fill={bar.color}
                    onClick={() => {
                      if (event) alert(`Clicked: ${JSON.stringify(bar)}`);
                    }}
                    onMouseLeave={() => {
                      tooltipTimeout = window.setTimeout(() => {
                        hideTooltip();
                      }, 300);
                    }}
                    onMouseMove={(event) => {
                      if (tooltipTimeout) clearTimeout(tooltipTimeout);
                      const top = event.clientY - margin.top - bar.height;
                      const left = bar.x + bar.width / 2;
                      showTooltip({
                        tooltipData: bar,
                        tooltipTop: top,
                        tooltipLeft: left
                      });
                    }}
                  />
                ))
              )
            }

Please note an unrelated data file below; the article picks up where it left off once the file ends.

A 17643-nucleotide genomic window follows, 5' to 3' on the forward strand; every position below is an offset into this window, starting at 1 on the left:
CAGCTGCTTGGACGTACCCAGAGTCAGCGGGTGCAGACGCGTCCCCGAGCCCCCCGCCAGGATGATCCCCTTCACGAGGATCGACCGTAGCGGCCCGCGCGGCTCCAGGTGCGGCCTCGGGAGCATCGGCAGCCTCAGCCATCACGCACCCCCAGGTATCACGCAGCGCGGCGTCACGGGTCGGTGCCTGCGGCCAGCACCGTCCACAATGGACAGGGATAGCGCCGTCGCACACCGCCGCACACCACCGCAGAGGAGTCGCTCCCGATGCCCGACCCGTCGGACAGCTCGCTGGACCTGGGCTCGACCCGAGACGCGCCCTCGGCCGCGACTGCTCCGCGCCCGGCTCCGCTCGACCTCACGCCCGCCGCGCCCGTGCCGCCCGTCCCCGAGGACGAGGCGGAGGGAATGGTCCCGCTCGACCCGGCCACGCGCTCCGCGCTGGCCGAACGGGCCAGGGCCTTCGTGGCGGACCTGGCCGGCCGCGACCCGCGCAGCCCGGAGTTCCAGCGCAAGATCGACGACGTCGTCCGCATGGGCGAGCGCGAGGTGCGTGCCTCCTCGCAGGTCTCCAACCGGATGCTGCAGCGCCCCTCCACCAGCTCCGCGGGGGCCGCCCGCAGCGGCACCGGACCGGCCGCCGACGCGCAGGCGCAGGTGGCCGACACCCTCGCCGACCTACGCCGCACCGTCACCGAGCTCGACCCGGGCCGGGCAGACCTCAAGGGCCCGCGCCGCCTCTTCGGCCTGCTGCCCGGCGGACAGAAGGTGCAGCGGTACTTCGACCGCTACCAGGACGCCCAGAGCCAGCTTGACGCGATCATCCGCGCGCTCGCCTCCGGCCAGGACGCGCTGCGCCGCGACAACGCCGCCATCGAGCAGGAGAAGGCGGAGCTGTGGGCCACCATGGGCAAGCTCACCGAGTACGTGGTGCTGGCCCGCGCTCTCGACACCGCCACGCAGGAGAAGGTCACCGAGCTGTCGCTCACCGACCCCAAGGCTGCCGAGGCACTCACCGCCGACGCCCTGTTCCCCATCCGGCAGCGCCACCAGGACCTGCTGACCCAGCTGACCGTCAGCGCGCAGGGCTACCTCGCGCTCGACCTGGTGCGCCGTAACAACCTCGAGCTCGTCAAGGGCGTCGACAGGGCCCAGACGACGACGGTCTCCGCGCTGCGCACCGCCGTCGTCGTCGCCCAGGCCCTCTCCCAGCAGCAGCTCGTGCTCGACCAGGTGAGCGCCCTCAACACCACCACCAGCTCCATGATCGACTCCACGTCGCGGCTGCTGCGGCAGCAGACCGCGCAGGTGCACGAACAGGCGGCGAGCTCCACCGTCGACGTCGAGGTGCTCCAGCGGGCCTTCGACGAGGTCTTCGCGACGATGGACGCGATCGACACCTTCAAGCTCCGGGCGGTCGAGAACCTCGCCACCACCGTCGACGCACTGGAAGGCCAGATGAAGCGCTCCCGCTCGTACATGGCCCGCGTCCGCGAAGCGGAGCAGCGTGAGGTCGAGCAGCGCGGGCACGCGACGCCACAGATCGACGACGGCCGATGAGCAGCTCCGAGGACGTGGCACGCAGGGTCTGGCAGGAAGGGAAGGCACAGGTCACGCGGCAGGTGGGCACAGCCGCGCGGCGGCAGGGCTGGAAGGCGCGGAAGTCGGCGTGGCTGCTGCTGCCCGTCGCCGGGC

</BarStack>
        </Group>
        <AxisBottom
          top={yMax + margin.top}
          scale={dateScale}
          tickFormat={formatDate}
          stroke={purple3}
          tickStroke={purple3}
          tickLabelProps={() => ({
            fill: purple3,
            fontSize: 11,
            textAnchor: "middle"
          })}
        />
      </svg>
      <div
        style={{
          position: "absolute",
          top: margin.top / 2 - 10,
          width: "100%",
          display: "flex",
          justifyContent: "center",
          fontSize: 14
        }}
      >
        <LegendOrdinal